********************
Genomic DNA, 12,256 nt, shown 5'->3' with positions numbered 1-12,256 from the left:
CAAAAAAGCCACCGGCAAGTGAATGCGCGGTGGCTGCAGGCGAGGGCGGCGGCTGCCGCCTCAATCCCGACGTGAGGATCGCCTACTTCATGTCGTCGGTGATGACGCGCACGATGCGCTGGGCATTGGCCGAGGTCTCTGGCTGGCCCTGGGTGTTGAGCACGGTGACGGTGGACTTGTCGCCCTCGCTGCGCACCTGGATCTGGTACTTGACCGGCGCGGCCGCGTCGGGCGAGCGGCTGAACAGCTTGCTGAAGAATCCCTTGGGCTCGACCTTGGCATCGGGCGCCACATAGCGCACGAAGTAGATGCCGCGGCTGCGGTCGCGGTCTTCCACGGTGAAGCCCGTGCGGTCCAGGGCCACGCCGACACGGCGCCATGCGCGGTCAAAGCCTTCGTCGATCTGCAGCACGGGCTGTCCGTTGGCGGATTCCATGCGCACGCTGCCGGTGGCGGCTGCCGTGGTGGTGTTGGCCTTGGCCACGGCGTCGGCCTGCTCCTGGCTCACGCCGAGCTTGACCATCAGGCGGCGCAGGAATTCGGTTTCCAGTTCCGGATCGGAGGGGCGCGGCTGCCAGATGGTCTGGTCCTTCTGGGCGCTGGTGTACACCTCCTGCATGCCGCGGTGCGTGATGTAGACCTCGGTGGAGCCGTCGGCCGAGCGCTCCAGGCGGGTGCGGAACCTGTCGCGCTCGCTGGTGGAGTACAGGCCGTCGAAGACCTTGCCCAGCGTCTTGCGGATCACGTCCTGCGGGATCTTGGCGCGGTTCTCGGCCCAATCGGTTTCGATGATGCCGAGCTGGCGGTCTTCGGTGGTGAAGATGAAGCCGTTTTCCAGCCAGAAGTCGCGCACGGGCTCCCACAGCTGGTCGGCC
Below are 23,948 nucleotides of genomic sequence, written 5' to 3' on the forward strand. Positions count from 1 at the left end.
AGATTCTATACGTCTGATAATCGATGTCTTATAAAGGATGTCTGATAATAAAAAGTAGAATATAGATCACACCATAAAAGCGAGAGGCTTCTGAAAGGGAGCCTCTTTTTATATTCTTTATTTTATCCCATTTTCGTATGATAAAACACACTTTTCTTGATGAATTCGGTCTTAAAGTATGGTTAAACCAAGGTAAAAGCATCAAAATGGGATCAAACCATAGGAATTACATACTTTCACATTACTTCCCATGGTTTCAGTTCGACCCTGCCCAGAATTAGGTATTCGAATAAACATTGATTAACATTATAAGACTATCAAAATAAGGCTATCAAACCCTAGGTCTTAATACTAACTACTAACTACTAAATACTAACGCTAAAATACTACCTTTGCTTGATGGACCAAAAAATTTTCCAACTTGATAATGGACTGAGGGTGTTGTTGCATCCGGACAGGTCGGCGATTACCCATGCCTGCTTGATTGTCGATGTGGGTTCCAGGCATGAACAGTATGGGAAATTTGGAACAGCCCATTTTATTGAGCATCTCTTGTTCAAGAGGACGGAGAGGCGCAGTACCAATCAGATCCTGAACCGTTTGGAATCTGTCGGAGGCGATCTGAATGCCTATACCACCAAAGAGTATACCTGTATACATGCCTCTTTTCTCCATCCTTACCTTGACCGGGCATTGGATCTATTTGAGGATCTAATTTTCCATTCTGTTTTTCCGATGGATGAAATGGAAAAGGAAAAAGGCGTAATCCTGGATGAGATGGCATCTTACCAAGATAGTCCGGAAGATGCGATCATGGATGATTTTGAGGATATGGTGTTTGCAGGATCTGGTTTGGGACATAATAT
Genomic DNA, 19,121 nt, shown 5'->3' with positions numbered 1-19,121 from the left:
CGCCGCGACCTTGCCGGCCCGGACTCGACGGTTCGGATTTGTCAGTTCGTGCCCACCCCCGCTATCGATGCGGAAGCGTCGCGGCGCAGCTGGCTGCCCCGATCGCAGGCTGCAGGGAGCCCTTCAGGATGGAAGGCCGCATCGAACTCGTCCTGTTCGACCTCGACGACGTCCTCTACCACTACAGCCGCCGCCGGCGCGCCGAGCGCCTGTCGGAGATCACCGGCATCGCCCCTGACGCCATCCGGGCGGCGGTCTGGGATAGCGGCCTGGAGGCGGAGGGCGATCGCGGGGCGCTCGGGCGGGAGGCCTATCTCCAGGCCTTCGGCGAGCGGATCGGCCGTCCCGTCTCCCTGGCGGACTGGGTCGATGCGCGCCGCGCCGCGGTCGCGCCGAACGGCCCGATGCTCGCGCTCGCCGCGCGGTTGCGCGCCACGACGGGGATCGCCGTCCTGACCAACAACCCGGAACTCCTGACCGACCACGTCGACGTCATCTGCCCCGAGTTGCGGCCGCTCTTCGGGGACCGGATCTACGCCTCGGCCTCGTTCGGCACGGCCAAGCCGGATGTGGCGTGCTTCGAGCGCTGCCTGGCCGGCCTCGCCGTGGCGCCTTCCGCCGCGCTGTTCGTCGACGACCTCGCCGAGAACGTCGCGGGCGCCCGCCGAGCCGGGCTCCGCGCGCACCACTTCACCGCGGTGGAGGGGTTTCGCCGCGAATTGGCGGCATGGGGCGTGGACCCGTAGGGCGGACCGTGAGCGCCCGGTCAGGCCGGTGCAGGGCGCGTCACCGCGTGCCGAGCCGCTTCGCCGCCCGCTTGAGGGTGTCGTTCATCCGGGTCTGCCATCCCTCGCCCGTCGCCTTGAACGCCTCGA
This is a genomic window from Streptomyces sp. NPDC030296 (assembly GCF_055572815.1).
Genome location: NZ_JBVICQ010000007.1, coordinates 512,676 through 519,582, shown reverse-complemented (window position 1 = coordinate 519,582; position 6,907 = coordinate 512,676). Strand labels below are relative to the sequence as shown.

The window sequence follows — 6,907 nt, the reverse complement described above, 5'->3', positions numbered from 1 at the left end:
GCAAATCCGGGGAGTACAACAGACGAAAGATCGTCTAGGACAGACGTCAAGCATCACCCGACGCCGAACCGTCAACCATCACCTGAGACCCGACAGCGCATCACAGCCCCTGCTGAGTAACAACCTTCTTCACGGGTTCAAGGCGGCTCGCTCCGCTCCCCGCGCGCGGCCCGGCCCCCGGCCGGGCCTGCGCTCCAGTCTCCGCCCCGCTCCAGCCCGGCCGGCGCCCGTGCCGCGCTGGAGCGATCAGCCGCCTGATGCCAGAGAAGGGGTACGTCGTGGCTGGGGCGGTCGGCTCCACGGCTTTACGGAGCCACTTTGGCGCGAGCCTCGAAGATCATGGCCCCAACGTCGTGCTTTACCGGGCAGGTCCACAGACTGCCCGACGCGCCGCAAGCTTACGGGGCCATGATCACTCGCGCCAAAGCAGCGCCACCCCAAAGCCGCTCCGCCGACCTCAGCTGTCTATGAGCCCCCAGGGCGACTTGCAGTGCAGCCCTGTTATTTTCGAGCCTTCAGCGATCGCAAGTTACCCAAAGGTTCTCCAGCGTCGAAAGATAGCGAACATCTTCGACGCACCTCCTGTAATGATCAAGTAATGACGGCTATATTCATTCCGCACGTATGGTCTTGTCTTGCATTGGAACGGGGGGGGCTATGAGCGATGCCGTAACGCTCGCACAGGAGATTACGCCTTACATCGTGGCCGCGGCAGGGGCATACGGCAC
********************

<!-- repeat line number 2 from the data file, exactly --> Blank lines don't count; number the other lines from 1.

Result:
CAAAAAAGCCACCGGCAAGTGAATGCGCGGTGGCTGCAGGCGAGGGCGGCGGCTGCCGCCTCAATCCCGACGTGAGGATCGCCTACTTCATGTCGTCGGTGATGACGCGCACGATGCGCTGGGCATTGGCCGAGGTCTCTGGCTGGCCCTGGGTGTTGAGCACGGTGACGGTGGACTTGTCGCCCTCGCTGCGCACCTGGATCTGGTACTTGACCGGCGCGGCCGCGTCGGGCGAGCGGCTGAACAGCTTGCTGAAGAATCCCTTGGGCTCGACCTTGGCATCGGGCGCCACATAGCGCACGAAGTAGATGCCGCGGCTGCGGTCGCGGTCTTCCACGGTGAAGCCCGTGCGGTCCAGGGCCACGCCGACACGGCGCCATGCGCGGTCAAAGCCTTCGTCGATCTGCAGCACGGGCTGTCCGTTGGCGGATTCCATGCGCACGCTGCCGGTGGCGGCTGCCGTGGTGGTGTTGGCCTTGGCCACGGCGTCGGCCTGCTCCTGGCTCACGCCGAGCTTGACCATCAGGCGGCGCAGGAATTCGGTTTCCAGTTCCGGATCGGAGGGGCGCGGCTGCCAGATGGTCTGGTCCTTCTGGGCGCTGGTGTACACCTCCTGCATGCCGCGGTGCGTGATGTAGACCTCGGTGGAGCCGTCGGCCGAGCGCTCCAGGCGGGTGCGGAACCTGTCGCGCTCGCTGGTGGAGTACAGGCCGTCGAAGACCTTGCCCAGCGTCTTGCGGATCACGTCCTGCGGGATCTTGGCGCGGTTCTCGGCCCAATCGGTTTCGATGATGCCGAGCTGGCGGTCTTCGGTGGTGAAGATGAAGCCGTTTTCCAGCCAGAAGTCGCGCACGGGCTCCCACAGCTGGTCGGCC